Meiji Period

The artists and artisan craftsmen of Japan, a beautiful and mystical chain of rugged islands in the Pacific Ocean, have been responsible for the creation of Works of Art of such breath taking technical quality and with such a refined aesthetic taste that they rank amongst the very finest ever produced by human hand. Quite some statement – but undeniably true.

For many centuries Japan had followed an isolationist policy leaving it largely untouched by and unknown to the Western world. It therefore comes as no surprise that, when their artistic output finally emerged onto the global stage from the mid 19th Century onwards at the various Trade Fairs across Europe and the USA, it stunned and enchanted an avid and eager audience.

You may find a brief introduction to the background of how this all came about to be interesting.

Prior to the Meiji Restoration, which commenced in 1868, Japan was a feudal society with a rigid class system with the military Samurai class being the effective controlling elite. The position of the Emperor was largely that of a divine but remote symbolic head of society. The country was divided into many provinces, which were in turn governed and administered by the local dominant Samurai family headed by a Daimyo (Lord) and backed by a great many loyal armed retainers.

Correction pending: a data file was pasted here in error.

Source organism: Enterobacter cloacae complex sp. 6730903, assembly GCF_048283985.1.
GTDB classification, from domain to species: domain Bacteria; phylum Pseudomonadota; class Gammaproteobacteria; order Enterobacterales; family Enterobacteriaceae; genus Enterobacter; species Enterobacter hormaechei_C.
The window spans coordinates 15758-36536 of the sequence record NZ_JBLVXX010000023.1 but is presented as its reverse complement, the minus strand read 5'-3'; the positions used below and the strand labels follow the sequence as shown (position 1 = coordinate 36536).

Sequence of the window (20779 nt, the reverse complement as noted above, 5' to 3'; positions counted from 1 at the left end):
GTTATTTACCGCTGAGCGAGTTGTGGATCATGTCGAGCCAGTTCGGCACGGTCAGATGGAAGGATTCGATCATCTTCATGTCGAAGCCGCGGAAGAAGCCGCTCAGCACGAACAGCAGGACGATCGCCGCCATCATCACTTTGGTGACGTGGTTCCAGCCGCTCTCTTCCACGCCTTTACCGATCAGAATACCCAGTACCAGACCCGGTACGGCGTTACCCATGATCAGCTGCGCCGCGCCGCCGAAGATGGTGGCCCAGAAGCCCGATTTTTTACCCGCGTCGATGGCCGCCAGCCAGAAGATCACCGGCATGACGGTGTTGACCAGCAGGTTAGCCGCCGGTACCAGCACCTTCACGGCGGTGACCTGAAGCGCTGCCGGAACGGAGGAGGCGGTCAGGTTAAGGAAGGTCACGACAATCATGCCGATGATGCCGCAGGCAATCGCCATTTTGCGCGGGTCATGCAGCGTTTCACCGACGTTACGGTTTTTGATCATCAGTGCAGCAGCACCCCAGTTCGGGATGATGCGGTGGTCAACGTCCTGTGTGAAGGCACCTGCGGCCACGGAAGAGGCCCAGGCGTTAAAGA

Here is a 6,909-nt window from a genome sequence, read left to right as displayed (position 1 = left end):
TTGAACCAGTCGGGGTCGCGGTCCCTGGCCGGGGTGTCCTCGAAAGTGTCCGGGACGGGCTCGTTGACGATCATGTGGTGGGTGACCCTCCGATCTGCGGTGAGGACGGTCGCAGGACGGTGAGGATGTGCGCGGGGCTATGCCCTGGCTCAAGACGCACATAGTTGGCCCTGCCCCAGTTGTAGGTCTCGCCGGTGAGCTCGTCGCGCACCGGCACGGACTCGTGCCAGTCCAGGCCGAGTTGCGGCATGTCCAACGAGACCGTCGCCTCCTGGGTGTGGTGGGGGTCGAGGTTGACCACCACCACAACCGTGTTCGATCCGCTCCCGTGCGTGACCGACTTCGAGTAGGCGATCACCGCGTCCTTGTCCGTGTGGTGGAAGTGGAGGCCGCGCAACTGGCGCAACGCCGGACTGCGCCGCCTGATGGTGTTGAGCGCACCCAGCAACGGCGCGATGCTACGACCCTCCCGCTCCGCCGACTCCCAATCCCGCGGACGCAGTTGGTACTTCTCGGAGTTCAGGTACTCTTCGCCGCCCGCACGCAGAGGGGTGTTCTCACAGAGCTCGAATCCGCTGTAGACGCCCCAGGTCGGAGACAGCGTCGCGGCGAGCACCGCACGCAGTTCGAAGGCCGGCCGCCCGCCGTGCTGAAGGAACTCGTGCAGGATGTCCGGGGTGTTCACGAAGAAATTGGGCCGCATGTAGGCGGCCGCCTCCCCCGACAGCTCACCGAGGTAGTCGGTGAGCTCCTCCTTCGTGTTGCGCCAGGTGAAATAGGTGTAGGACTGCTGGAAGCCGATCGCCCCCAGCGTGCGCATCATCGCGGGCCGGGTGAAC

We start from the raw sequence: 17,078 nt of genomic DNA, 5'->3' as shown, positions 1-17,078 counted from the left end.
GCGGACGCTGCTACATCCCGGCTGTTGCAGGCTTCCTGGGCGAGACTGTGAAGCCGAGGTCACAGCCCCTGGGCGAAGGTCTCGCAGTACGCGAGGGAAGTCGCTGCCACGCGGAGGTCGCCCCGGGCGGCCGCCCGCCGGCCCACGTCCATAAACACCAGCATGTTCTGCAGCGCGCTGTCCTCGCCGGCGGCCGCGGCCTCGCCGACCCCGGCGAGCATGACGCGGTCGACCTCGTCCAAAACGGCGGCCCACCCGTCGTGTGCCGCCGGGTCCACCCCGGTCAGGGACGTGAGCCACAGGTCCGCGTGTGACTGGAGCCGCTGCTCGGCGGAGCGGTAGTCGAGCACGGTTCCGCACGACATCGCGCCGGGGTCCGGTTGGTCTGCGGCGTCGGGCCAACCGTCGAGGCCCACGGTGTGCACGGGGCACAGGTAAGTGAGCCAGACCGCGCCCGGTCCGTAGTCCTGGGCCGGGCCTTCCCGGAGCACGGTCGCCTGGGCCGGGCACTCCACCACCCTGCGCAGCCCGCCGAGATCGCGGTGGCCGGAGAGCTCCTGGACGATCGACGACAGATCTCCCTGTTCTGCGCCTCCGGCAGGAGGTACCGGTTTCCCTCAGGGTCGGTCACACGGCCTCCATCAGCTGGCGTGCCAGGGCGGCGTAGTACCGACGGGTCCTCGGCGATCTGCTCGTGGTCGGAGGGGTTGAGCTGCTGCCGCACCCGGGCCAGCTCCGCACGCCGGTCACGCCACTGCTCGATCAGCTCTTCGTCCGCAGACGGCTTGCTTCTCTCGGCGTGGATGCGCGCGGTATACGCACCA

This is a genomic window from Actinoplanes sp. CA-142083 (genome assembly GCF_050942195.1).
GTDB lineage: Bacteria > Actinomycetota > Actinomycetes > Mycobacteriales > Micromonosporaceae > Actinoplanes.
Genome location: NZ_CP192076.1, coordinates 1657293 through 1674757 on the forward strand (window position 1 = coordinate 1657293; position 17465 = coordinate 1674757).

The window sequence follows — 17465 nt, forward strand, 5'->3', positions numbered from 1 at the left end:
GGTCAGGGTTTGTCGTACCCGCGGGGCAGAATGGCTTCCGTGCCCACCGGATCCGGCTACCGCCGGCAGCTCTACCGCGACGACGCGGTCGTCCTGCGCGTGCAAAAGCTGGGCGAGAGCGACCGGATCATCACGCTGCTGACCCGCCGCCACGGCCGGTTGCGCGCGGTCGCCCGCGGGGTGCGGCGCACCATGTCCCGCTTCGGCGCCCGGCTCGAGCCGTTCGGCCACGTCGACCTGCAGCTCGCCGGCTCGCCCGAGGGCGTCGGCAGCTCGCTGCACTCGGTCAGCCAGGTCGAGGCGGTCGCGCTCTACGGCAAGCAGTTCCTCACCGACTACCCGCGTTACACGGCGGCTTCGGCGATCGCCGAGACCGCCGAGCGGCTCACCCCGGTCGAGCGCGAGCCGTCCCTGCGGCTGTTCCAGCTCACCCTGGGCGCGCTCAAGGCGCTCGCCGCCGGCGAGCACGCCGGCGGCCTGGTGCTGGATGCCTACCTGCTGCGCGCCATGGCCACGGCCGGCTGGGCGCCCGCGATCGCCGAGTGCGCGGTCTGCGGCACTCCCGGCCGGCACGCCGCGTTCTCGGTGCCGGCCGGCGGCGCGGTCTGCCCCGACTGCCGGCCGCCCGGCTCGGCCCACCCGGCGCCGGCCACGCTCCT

This governing structure meant that wealth and to a large degree patronage of the artistic communities were concentrated around the Imperial households in Kyoto and the numerous provincial capitals. For centuries skilled metalworkers, potters, carvers and lacquer artists produced beautiful and refined works for their Samurai patrons and also for the very many and varied religious temples and shrines. Generally speaking the Samurai possessed highly refined artistic and aesthetic tastes reflected in the beautiful architecture and interiors of their castles and residences and in the artworks that they enjoyed and treasured.

This rigid feudal system survived both periods of peace and of internal upheaval and civil war but it was not until the arrival of the Americans in their heavily armed steamships commanded by Commodore Matthew Perry in 1853 and 1854 that the Japanese were finally forced to face a “modern” Western world bringing with it far superior weaponry and industrial capability. The motives of America were quite simple – to force Japan to sign trade deals and to generally open their ports to American ships and trading delegations.

This situation and how to respond to it created great confusion and disagreement within the Samurai ranks but ultimately lead to the transfer of power from the Samurai Shogunate government back to the Emperor. This restoration of power to the Emperor is known as the Meiji Restoration and heralded the start of the Meiji period. He took the name “Meiji” as his reign name which translates as “enlightened rule” and his restoration to power officially commenced on 3rd January 1868. Consequently the Samurai class ceased to exist and were replaced by a new Imperial Army, trained and equipped by Western military advisors.